Keep as much air out as possible.

Priming solution is basically a simple syrup. You just want to add some sugar into the beer so the remaining yeast can ferment it in the bottle and create C02, hence naturally carbonating the beer. This simple sugar won’t add any flavor or body like the wort does.

So we make some and cool it off as quick as possible. Then pour it into the secondary fermenter with as little splashing as possible. After fermentation you want to aerate the wort as little as possible. Adding air to the beer will give you oxidized flavors, which tastes like cardboard. Generally if you have a beer for a long time, you will get these flavors eventually because the bottle cap can only keep out so much air, but by aerating the beer you’re going to get them a lot faster.

Yes that is an MGD box.

So now the beer is in the bottling bucket with a spiget. The tube and the bottle filler have been placed on it. Then I fill each bottle up to the top which after you take out the bottle filler out will give you the perfect amount of head room. You want to leave about an inch on top, which after carbonation will fill with C02 and protect your beer from air.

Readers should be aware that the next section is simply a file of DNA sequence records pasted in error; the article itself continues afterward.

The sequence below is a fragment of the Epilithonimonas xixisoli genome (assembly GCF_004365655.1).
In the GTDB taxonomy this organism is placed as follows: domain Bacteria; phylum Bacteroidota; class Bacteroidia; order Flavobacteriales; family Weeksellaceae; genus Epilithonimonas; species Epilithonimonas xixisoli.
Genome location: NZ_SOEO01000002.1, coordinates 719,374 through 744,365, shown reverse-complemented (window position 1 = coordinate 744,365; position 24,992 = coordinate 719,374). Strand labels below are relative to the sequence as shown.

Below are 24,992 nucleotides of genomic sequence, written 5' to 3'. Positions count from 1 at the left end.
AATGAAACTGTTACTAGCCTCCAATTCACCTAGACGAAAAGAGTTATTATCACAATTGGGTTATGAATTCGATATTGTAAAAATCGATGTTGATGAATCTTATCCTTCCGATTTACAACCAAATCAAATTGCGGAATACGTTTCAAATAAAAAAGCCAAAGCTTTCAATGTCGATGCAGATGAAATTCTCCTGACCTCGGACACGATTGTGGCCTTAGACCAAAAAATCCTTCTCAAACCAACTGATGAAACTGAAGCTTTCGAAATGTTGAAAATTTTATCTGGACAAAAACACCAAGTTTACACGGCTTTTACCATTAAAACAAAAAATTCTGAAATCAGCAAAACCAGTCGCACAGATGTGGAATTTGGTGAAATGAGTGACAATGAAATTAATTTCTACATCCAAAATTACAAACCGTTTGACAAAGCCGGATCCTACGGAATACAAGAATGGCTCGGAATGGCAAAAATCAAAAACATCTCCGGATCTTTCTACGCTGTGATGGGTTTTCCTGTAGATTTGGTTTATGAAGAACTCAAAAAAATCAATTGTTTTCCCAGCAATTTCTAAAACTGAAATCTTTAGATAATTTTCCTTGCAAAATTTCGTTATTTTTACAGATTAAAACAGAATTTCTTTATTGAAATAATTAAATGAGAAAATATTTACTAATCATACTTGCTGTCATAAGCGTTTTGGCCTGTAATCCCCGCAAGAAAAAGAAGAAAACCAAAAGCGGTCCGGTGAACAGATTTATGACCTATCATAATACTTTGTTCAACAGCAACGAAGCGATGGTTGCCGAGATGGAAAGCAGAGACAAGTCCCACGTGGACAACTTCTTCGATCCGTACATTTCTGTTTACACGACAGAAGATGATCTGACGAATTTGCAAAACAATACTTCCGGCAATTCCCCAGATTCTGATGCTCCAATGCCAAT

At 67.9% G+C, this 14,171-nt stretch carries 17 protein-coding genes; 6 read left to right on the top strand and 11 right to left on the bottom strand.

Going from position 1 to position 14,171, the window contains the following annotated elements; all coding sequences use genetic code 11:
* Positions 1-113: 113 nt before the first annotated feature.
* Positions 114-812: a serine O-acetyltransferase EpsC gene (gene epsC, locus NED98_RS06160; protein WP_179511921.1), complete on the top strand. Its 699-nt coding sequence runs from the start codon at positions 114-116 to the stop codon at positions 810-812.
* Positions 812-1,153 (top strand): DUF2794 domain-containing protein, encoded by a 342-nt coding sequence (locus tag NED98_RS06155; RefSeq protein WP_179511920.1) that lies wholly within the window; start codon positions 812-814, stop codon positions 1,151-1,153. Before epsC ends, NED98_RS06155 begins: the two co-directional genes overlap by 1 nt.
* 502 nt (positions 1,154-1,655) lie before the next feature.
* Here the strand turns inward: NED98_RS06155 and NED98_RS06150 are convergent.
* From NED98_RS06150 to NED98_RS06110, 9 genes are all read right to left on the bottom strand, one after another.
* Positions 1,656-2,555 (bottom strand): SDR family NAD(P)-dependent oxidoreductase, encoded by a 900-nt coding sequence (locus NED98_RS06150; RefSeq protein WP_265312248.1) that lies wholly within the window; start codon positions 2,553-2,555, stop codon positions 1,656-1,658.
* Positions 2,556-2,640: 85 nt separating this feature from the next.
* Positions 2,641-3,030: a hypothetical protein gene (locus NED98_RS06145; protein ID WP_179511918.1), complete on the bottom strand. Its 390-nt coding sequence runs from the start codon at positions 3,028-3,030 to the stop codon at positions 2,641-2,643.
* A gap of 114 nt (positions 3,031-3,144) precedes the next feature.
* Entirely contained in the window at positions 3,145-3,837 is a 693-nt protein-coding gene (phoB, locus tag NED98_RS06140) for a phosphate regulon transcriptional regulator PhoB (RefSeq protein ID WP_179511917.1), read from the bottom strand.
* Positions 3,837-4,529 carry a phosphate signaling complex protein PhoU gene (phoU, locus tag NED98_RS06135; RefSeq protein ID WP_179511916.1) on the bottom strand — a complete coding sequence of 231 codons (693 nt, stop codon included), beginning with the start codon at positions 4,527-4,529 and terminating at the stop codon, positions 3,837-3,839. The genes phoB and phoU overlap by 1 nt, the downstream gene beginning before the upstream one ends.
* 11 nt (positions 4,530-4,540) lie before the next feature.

Amy Sumrall, bottle capper extraordinaire.

Then you take the bottle capper and cap each bottle. It takes a little bit of time, and you have to wait 2 weeks for it to carbonate, but then you will have tasty tasty beer. Yes there were a few snafus, but you’ve got to relax, don’t worry, and have a homebrew.

Bottled Beer!